An additional reason that the null association in women should have been reported is, that it informs our confidence in the association being causal. Consistency and coherence are Bradford Hill criteria useful in assessing the links between association and causation. Completely different results for men and women are inconsistent (as are the results of other studies with no CRC associations for red meat, such as EPIC-Europe, or no cancer association for processed meat, such as the recent Seventh Day Adventist study). Nor does this give a coherent picture; this is not how “carcinogens” are expected to behave.

What about fibre?

In both men and women, grain fibre was associated with a 14% lower risk of colorectal cancer. Does this mean we all need to eat wholegrains? Not so fast – remember that the questionnaire collected data on many foods, including “white” carbs – white bread, white rice, pasta, pastry, and so on, as well as sugar. As the study was a UK study, total fibre intakes were pretty low by world standards. In the UK white bread is supplemented with folic acid (though this only became mandatory in 2018), and long-term exposure to high doses of folic acid (i.e not its temporary use in pregnancy, which is safe and beneficial) is also believed to be something of a risk factor for colorectal cancer (one reason folic acid fortification of bread, though usual, isn’t yet mandatory in NZ). Folate, the slow-release form of folic acid found in whole foods, is not thought to increase risk, and wholegrain bread doesn’t need to be fortified.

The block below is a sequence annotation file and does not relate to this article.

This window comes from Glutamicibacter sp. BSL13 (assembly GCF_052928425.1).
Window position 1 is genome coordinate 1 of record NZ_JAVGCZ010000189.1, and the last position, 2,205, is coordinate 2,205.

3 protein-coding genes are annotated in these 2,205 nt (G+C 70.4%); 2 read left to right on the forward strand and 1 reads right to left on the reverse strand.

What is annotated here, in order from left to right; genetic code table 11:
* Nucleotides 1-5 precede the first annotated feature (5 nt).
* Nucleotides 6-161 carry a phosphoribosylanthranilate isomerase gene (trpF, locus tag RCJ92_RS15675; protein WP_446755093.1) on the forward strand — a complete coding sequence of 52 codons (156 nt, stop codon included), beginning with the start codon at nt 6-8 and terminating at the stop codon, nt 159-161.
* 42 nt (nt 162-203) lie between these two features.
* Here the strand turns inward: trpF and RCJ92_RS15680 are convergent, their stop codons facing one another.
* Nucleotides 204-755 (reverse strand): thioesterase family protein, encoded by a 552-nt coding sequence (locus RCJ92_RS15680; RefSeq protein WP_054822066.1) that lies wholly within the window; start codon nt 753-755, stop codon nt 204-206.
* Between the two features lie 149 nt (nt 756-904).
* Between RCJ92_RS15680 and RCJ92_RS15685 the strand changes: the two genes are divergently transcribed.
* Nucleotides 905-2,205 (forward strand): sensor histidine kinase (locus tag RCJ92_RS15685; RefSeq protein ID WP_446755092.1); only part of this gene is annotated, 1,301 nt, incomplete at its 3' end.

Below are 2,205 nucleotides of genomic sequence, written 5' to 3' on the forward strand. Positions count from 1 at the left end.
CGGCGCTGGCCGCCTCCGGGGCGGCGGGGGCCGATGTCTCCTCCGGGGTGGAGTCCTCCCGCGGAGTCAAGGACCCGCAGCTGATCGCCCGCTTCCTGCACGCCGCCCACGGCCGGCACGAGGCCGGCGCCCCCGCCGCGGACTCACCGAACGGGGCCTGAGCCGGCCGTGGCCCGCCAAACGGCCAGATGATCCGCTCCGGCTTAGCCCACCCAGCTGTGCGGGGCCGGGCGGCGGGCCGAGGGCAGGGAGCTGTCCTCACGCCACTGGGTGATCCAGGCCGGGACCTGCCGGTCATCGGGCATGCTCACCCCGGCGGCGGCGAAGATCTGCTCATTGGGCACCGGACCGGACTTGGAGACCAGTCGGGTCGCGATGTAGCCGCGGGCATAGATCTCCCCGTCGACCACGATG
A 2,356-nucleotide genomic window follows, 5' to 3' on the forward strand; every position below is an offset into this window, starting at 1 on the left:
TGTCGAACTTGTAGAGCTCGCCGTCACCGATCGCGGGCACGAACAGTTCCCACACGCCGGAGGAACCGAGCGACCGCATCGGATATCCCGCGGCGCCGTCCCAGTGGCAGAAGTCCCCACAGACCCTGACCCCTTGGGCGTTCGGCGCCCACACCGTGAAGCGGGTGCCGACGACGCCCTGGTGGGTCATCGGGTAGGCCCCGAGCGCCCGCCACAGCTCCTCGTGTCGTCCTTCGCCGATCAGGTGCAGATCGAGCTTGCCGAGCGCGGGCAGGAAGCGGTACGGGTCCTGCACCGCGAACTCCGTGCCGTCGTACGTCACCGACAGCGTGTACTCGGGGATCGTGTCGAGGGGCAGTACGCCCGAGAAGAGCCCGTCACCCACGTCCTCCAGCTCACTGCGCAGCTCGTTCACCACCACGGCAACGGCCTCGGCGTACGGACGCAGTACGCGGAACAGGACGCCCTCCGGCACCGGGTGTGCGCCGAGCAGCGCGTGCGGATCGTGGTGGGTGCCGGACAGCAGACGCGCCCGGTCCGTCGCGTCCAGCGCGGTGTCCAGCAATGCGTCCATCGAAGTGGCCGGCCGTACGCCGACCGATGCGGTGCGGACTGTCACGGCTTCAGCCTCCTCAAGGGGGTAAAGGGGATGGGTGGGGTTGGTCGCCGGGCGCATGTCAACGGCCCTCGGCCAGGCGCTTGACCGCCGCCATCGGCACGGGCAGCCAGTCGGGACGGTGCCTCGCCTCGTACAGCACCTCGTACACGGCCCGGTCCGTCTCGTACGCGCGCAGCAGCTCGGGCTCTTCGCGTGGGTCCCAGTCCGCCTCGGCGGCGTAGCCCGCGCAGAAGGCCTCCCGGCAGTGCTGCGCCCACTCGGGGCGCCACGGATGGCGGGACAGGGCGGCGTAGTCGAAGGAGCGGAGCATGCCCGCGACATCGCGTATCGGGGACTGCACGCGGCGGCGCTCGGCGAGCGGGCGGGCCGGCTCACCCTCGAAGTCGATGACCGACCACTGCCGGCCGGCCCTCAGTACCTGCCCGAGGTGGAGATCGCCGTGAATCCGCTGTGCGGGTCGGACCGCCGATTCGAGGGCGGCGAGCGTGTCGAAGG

So were refined carbs, like white bread and sugar, associated with CRC in UK Biobank? We just don’t know; maybe this will be the subject of a future paper. In the EPIC-Italy cohort, from 2017, we find that “High intake of carbohydrate from high GI foods was significantly associated with increased risk of colon and diabetes-related cancers, but decreased risk of stomach cancer; whereas high intake of carbohydrates from low GI foods was associated with reduced colon cancer risk.”[2] Which figures.